Here are examples of some information I have found:
- From Jo Handelsman's review on metagenomics in 2004: "One of the indicators that cultured microorganisms did not represent much of the microbial world was the oft-observed "great plate count anomaly" (135)—the discrepancy between the sizes of populations estimated by dilution plating and by microscopy. This discrepancy is particularly dramatic in some aquatic environments, in which plate counts and viable cells estimated by acridine orange staining can differ by four to six orders of magnitude (66), and in soil, in which 0.1 to 1% of bacteria are readily culturable on common media under standard conditions (138, 139)."
- From Phil Hugenholtz's review in 2002: "under aerobic conditions, at moderate temperatures. Easily isolated organisms are the ‘weeds’ of the microbial world and are estimated to constitute less than 1% of all microbial species (this figure was estimated by comparing plate counts with direct microscopic counts of microorganisms in environmental samples; it has been called the “great plate-count anomaly” ). " Reference 1 is Staley JT and Kanopka 1985.
Anyone know of anything like this?
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maybe in the articles of Slava Epstein?ReplyDelete
Table 1 in Ammann et al. 1995 ("Phylogenetic Identification and In Situ Detection of Individual Microbial Cells without Cultivation") contains estimates of culturability in 7 different habitats based on published studies. The estimates range from 0.001-0.03%.ReplyDelete
However, the #s depend on what you mean. Amann et al. I think (not read it in years) refer to % of cells that are culturable
However, perhaps more useful #s are the % of TYPES of microbes in samples (e.g., OTUs) that are culturable. This is usually very different --- b/c many of the cells from culturable species do not grow.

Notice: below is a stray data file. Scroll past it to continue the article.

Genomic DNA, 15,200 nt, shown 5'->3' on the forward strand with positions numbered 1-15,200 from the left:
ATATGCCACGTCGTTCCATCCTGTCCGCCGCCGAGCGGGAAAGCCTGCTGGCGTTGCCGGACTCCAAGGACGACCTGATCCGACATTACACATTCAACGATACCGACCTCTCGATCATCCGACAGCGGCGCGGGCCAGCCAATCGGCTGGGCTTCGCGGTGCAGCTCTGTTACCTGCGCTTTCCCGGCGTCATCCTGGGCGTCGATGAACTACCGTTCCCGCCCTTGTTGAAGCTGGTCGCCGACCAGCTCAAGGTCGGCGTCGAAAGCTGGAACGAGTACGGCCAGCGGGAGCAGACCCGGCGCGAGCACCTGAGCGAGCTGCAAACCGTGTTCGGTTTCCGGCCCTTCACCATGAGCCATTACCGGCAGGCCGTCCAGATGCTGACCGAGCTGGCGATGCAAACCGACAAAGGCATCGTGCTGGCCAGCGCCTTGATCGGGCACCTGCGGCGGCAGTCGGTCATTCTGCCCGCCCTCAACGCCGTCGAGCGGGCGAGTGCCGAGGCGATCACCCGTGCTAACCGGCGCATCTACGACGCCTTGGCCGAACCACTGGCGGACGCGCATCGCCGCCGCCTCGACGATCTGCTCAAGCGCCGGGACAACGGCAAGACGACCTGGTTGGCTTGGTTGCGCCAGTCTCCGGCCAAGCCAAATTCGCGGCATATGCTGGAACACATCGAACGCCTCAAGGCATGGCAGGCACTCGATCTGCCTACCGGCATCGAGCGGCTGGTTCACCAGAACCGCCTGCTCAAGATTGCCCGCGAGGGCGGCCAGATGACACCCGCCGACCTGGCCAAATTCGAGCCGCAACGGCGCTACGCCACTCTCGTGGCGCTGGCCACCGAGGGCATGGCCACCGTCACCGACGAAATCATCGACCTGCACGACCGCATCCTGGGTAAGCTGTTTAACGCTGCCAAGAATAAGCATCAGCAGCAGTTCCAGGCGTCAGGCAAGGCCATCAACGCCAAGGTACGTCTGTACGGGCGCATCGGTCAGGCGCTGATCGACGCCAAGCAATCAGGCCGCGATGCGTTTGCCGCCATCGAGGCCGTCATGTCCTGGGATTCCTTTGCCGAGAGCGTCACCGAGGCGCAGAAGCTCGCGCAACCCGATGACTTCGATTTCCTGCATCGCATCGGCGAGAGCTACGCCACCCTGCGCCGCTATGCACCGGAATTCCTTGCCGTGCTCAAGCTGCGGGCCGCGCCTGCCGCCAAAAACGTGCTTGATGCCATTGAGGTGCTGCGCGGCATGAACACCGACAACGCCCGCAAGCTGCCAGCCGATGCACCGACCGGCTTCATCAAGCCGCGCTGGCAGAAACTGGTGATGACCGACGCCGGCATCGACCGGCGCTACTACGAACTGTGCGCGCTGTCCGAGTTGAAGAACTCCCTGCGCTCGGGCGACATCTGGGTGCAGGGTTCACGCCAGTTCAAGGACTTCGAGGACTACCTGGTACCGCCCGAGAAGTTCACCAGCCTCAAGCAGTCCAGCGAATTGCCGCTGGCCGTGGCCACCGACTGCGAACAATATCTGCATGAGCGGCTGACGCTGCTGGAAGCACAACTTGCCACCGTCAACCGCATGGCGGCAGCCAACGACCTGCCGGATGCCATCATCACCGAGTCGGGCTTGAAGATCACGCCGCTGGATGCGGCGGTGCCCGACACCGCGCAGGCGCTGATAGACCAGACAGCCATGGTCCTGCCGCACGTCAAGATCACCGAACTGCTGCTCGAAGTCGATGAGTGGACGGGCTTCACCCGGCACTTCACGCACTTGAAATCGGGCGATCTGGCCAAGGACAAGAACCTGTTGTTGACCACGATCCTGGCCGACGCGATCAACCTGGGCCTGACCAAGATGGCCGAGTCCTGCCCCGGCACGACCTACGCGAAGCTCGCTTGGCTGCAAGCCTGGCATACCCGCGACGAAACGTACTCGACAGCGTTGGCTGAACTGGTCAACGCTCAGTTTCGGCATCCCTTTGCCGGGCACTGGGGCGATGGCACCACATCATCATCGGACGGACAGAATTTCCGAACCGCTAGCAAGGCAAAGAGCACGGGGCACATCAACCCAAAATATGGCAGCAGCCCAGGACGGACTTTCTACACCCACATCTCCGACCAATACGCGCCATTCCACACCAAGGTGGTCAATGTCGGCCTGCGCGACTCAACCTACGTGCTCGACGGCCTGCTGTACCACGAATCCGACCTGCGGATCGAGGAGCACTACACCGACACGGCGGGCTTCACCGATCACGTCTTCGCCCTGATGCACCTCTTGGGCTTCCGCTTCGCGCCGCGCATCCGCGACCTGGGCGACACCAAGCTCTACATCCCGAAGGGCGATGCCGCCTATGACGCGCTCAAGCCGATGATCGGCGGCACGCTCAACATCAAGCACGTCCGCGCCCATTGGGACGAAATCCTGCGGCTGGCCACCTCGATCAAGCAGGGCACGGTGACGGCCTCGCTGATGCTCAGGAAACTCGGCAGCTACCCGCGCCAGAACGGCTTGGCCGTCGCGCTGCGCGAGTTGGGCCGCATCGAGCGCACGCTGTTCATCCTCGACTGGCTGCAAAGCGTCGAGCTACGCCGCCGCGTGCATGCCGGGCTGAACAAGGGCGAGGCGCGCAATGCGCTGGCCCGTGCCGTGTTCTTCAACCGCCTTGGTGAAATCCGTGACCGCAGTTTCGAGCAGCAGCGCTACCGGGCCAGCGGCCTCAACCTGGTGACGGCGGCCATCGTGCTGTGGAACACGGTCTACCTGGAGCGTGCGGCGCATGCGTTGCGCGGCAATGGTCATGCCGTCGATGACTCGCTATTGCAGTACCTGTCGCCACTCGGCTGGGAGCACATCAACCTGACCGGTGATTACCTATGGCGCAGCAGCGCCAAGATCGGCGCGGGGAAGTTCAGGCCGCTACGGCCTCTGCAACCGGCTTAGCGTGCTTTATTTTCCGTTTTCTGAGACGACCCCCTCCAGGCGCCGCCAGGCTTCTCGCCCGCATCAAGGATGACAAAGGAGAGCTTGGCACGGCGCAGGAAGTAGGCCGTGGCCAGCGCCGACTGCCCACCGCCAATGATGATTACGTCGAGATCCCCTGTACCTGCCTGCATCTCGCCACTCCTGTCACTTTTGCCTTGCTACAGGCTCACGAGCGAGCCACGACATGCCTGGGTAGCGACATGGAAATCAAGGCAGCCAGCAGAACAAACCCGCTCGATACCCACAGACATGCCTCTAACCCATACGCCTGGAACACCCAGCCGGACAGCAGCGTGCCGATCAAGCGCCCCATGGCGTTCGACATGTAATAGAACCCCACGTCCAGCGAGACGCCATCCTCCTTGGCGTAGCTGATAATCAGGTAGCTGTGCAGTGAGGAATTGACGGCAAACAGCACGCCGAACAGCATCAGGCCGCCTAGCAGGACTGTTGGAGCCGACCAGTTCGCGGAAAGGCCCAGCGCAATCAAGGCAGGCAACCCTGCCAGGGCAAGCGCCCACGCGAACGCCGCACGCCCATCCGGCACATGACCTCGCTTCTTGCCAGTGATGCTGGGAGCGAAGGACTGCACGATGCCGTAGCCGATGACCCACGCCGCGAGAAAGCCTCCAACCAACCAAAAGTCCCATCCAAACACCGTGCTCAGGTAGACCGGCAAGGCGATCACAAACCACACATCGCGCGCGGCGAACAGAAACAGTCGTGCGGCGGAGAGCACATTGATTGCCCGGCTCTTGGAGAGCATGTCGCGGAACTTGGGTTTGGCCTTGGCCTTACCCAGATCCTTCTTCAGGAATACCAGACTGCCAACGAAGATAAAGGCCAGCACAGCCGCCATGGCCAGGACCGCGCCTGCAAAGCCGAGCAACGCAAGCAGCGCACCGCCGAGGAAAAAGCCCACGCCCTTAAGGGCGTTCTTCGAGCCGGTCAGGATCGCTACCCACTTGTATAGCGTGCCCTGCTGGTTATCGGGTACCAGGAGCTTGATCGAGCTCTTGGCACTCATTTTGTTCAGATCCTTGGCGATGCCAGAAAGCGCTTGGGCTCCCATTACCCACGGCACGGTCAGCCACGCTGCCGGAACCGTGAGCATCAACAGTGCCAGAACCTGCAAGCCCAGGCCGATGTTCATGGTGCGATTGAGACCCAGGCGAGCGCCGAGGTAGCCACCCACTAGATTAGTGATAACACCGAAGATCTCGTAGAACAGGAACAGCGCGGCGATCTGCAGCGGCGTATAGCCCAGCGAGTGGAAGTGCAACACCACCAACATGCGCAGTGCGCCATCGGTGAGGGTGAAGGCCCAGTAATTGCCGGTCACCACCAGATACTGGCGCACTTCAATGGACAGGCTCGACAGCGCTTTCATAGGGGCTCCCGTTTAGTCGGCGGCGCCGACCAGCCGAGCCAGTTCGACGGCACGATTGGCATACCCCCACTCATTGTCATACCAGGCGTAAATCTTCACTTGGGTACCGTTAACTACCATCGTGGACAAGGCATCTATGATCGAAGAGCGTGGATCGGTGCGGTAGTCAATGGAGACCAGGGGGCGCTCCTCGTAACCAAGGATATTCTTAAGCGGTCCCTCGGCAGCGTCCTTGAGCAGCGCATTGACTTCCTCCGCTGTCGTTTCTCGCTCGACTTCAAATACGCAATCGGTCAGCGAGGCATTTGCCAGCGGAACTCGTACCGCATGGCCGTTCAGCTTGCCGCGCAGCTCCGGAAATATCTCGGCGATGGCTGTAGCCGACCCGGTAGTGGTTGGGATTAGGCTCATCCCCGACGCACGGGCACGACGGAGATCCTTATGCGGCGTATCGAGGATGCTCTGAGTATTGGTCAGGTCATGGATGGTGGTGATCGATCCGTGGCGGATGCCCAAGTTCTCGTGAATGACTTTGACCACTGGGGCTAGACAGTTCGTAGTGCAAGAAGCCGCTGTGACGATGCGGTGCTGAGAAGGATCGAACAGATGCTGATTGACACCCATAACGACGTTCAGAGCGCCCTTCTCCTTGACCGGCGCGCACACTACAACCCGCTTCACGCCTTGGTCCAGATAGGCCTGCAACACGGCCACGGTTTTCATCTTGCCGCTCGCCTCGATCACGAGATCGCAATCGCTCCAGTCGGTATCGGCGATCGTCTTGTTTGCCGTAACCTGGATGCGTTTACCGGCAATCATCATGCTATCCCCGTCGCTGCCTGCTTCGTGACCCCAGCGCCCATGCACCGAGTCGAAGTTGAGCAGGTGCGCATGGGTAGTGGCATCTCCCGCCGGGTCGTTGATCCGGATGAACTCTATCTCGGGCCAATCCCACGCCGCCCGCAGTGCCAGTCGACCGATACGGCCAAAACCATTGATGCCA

What I am trying to track down is #s that correspond to the % of TYPES ...
I think a wrench in the works of this question might be the definition of "culturable" or "cultured". If you use the plate count definition (sensible, but limiting) then the <1% cited above holds up, I think. But if you talk to Kim Lewis or Mary Lidstrom about their work in different veins on coaxing bugs into growth (or at least metabolism), I think the number could be much higher. But then you have to counter that with the astronomical numbers out there in the deep sea and deep earth, if you are talking about the fraction of all bugs that can be cultured, v. the culturable fraction. Sounds talmudic....ReplyDelete
Talmudic sounds fine to me. My question here was part rhetorical.ReplyDelete
There is a work where the authors even show that the cultivable ones are not even the most abundant, which would, perhaps, answer your question, if only I remembered the article, or the authors ... perhaps the proper person to ask is some environmental microbiologist who is not reading your blog. :-)ReplyDelete
Sen et al. cultured and 454-screened for microbes in a quite specialized niche: the bodies of leafcutter ants.ReplyDelete
Sen R, et al. (2009) Generalized antifungal activity and 454-screening of Pseudonocardia and Amycolatopsis bacteria in nests of fungus-growing ants. in Proc. Natl. Acad. Sci. U.S.A.), pp 17805-17810.
This is not the exhaustive data you are looking for, but specifically in the oral cavity, my colleague Vladimir pointed this out: Just spit it out. Gura T. Nat Med. 2008 Jul;14(7):706-9.ReplyDelete
"Paster and Dewhirst have now identified and classified an estimated 600 different microbial species, 60% of which cannot be cultivated outside the mouth."